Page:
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Local and State News

Latest New Mexico news, sports, business and entertainment at 3:20 p.m. MST

  • POLICING-NEW MEXICO

SANTA FE, N.M. (AP) — New Mexico state legislators have bundled together initiatives aimed at reducing violent crime and improving policing with an emphasis on hiring, training and tracking excessive force incidents. The move comes amid calls from Gov. Michelle Lujan Grisham to crack down on urban crime and violence. A Senate panel on criminal justice continued to refine the crime bill on Tuesday with time running out on a 30-day legislative session that ends Thursday. The bill boosts retention pay and death benefits for police, shores up training and would prompt tracking of excessive force reports and related firings. It underwrites alternatives to traditional prosecution and incarceration in efforts to stem gun violence.

  • ALEC BALDWIN-SET SHOOTING

LOS ANGELES (AP) — Attorneys for the family of a cinematographer shot and killed on the set of the film "Rust" are suing Alec Baldwin and the movie's producers for wrongful death. Lawyers for Halyna Hutchins' family announced a lawsuit filed in the name of Hutchins' husband, Matthew Hutchins, and their son at a Los Angeles news conference Tuesday. At least four other lawsuits have been filed over the shooting, but this is the first directly tied to one of the two people shot. Baldwin was pointing a gun at Hutchins during setup for filming in New Mexico on Oct. 21 when it went off, killing Hutchins and wounding the director, Joel Souza. 

  • LEGISLATURE-EDUCATION RAISES

SANTA FE, N.M. (AP) — Many teachers across New Mexico can expect a pay increase next school year after the state House voted unanimously to raise minimum salaries by $10,000. Monday night's vote marked the last legislative hurdle for the bill. The Senate unanimously approved the measure last week. Gov. Michelle Lujan Grisham is expected to sign the bill. Starting teachers earning the current minimum of $40,000 would make $50,000 for a standard nine-month contract, an increase of 22%. Higher-paid teachers would benefit less depending on their district. Lawmakers are considering raises for other school workers in the final days of the legislative session, which ends Thursday.

  • NAVAJOS-VOTING RIGHTS

FARMINGTON, N.M. (AP) — The Navajo Nation is suing San Juan County over a recently adopted map that will determine political boundaries for the northwestern New Mexico county through 2030. The tribal government, its human rights commission and five tribal members filed a federal lawsuit filed last week. It claims that the county commission violated the Voting Rights Act by approving a map that packs Native American voters into a single district. The lawsuit states that the map approved by the commission in December deprives Native American voters of an "equal opportunity" to elect candidates of their choice in four districts. The county declined to comment on the lawsuit.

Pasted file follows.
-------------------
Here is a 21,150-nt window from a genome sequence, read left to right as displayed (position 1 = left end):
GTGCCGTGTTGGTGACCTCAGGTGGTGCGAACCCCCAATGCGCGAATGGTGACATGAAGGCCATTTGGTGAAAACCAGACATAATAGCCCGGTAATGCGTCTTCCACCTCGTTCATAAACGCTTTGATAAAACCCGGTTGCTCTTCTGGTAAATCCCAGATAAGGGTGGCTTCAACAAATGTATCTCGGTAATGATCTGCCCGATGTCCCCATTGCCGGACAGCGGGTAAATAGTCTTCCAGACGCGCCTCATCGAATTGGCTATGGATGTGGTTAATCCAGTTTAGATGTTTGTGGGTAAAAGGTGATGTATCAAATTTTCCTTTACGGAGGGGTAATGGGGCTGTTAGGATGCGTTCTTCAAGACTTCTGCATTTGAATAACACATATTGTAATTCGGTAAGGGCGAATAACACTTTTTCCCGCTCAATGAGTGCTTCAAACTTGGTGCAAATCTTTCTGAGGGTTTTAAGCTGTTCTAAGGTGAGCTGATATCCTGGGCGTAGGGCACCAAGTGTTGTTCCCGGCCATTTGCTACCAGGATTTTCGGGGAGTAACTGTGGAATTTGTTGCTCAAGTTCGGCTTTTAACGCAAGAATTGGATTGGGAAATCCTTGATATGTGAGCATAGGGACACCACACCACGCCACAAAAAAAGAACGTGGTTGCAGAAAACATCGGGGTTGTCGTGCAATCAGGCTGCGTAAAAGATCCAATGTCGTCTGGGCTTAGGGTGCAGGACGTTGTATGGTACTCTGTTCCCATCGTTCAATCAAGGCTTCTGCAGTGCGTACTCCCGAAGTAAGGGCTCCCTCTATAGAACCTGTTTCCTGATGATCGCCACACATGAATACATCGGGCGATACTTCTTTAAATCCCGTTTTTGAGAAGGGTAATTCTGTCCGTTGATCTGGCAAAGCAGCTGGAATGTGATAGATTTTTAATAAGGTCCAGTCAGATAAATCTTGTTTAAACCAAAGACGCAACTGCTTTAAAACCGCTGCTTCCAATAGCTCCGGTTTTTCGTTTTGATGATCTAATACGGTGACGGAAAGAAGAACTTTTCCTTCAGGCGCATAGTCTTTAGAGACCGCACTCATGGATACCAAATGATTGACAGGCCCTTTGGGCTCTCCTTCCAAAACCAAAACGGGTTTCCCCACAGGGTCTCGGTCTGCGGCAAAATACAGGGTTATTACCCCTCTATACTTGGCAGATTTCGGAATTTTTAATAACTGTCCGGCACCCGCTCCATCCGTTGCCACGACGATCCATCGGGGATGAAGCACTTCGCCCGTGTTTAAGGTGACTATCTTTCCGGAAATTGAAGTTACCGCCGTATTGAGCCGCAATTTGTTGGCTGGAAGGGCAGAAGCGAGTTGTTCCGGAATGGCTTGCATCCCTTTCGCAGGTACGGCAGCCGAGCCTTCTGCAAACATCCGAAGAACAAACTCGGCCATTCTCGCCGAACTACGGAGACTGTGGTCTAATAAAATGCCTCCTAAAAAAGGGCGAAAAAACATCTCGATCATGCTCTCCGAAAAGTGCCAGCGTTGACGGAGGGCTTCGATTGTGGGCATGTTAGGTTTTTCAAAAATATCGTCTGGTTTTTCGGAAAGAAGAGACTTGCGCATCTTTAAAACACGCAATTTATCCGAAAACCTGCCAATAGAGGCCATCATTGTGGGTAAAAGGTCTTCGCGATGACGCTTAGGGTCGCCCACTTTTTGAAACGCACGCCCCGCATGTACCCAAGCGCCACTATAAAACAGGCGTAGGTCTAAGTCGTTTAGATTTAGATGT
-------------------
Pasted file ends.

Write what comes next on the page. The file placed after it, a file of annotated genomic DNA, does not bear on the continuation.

• CLERGY SEX ABUSE-NEW MEXICO

ALBUQUERQUE, N.M. (AP) — A federal judge has been told that Archdiocese of Santa Fe records that would indicate how much insurance money is available to help pay a settlement of clergy sex abuse claims can be made public if they are redacted to withhold victims' identities. The archdiocese had asked Judge David T. Thuma to seal the records, saying that releasing them could breach the terms of its insurance agreements and make them unenforceable. However, lawyers for four insurers said during a U.S. Bankruptcy Court hearing Monday that they didn't object to release of the records if information identifying victims is redacted,

  • POLICE SHOOTING-TORRANCE COUNTY

EDGEWOOD, N.M. (AP) — Authorities say a suspect is dead after being shot during an encounter with at least one Torrance County sheriff's deputy. The New Mexico State Police is investigating the incident that took place Monday night in a rural area of Edgewood south of Interstate 40 and said no deputies were injured. No identities or additional information on circumstances of the incident were released. Edgewood is 26 miles (42 kilometers) east of Albuquerque.

  • LEGISLATURE-NEW MEXICO

SANTA FE, N.M. (AP) — Proposals to increase state spending and slash taxes have moved closer to reality with crucial floor votes in the New Mexico House and Senate, as lawmakers set priorities for an unprecedented deluge of state government income. The state Senate voted 37-3 on Monday to endorse a $8.48 billion general fund spending plan for the fiscal year starting on July 1 — a 14% increase over current-year spending. Senate additions to the spending plan worth $150 million still require House approval or negotiation if disagreements persist. The House endorsed a variety of tax cuts, credits and rebates.

  • ALBUQUERQUE STABBINGS

ALBUQUERQUE, N.M. (AP) — Albuquerque police have arrested a man suspected of stabbing 11 people, apparently at random, as he rode a bicycle around the city. Authorities identified him Monday as Tobias Gutierrez, who has a criminal history. He was booked on charges of aggravated battery with a deadly weapon. Investigators went to several crime scenes Sunday, including one near the University of New Mexico. Police say the suspect rode a bike and was armed with a large knife. Two victims were critically injured and others were treated for injuries at hospitals and released. Police spokesman Gilbert Gallegos says the stabbings appear to have been random. Booking documents say Gutierrez is homeless.